2013-11-25 11:53:52|113143
sqlite> .quit

C:\temp>sqlite3 test.sqlite3
SQLite version 3.8.1 2013-10-17 12:57:35
Enter ".help" for instructions
Enter SQL statements terminated with a ";"
sqlite> update test set d=datetime('now');
sqlite> select d, count(*) from test group by d;
2013-11-25 11:56:22|2031098
sqlite>


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Re: SQLite version 3.8.2 running 2.5x faster for some queries.

Simon Slavin-3

On 25 Nov 2013, at 11:58am, Luuk <[hidden email]> wrote:

> On 24-11-2013 19:36, Petite Abeille wrote:
>>
>> On Nov 24, 2013, at 7:10 PM, Valentin Davydov <[hidden email]> wrote:
>>
>>> Wait a second... and you'll get different value of datetime('now'). In this
>>> sense datetime() is as deterministic as random(): it may give the same result
>>> next invocation or may not, dependng on various circumstances not related to
>>> the function itself.
>>
>> Nah… in SQL… ‘now’ is supposed to be computed once per statement. And that’s all.
>
> Then 3.7.11, on windows is wrong, luckily this works OK on 3.8.1

Yes.  This characteristic ('now' is evaluated once per statement) was discussed and corrected recently.  I too was surprise that SQL was specific about it being evaluated just once for a statement.  Though now I know that that, I'm wondering whether there's an argument that it should be evaluated just once for a transaction.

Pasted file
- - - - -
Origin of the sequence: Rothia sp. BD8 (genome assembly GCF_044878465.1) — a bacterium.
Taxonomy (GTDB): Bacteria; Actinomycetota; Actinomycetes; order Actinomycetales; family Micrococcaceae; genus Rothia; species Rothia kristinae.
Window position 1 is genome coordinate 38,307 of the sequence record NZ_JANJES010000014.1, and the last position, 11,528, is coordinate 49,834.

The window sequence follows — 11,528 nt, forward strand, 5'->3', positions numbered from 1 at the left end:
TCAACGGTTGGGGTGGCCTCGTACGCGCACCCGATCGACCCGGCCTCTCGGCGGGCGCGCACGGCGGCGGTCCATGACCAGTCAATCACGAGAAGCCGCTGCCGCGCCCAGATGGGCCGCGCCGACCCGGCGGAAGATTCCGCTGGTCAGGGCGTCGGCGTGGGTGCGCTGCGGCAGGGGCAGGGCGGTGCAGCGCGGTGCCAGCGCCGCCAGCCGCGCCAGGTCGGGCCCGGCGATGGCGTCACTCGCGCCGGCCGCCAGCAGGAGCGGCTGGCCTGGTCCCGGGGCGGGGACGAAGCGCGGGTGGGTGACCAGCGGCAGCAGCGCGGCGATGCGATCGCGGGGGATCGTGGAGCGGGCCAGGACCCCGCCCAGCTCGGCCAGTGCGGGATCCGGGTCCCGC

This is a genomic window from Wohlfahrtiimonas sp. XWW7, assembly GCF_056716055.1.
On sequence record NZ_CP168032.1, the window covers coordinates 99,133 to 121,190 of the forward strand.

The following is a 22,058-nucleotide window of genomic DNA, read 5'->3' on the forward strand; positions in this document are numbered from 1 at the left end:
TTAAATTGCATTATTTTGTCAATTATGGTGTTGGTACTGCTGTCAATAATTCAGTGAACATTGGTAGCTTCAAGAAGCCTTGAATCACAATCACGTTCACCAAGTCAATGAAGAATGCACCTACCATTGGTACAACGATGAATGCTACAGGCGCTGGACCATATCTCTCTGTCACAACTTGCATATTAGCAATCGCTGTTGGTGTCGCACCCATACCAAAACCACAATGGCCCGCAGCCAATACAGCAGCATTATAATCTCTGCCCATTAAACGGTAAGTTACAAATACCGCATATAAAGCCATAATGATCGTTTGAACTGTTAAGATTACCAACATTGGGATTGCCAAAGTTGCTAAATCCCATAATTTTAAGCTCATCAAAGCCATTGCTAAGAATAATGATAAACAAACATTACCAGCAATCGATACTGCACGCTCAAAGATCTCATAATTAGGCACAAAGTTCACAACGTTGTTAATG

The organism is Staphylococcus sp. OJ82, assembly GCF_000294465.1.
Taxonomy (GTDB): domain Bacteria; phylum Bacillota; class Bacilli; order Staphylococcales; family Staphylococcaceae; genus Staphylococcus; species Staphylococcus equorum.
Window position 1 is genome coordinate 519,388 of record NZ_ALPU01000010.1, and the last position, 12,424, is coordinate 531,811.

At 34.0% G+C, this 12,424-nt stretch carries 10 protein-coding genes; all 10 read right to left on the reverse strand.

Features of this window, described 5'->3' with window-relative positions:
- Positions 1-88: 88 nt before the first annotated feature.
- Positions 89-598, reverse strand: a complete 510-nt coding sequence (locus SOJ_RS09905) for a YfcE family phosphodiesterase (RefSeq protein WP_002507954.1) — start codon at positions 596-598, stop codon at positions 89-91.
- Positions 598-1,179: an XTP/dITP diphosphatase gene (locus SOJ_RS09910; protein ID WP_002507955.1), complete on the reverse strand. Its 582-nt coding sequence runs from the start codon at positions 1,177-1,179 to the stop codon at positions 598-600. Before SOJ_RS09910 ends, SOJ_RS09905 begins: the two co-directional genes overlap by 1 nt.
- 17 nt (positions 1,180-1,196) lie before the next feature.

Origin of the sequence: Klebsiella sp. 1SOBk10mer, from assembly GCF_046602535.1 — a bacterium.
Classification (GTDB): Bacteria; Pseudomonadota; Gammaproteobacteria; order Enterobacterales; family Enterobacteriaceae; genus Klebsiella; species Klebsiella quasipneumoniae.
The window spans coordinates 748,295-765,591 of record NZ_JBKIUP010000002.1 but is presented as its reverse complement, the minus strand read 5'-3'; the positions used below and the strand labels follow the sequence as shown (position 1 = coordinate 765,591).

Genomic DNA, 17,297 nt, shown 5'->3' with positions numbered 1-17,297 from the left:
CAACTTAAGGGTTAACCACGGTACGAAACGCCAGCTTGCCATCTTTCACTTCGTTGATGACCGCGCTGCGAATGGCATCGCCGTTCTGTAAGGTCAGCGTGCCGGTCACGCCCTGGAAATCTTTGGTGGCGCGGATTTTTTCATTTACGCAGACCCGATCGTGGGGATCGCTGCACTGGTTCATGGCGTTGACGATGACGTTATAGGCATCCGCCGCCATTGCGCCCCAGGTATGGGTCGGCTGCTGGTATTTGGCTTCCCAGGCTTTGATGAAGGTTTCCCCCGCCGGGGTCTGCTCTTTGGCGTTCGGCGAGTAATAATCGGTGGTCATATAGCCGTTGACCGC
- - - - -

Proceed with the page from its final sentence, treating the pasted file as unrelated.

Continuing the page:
Simon.
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Re: SQLite version 3.8.2 running 2.5x faster for some queries.

Nico Williams
In reply to this post by decalek
If a function is deterministic for then it can be executed once and
its result can be memoized for the rest of the statement (or
transaction even).

If a function is idempotent for a statement then it can be executed
once per-statement, and its result(s) can be memoized and reused for
the life of that statement.

If a function is neither idempotent (even if it is deterministic in
the sense of not being random, for example, a monotonically increasing
counter) nor deterministic (e.g., a true random()) then it should be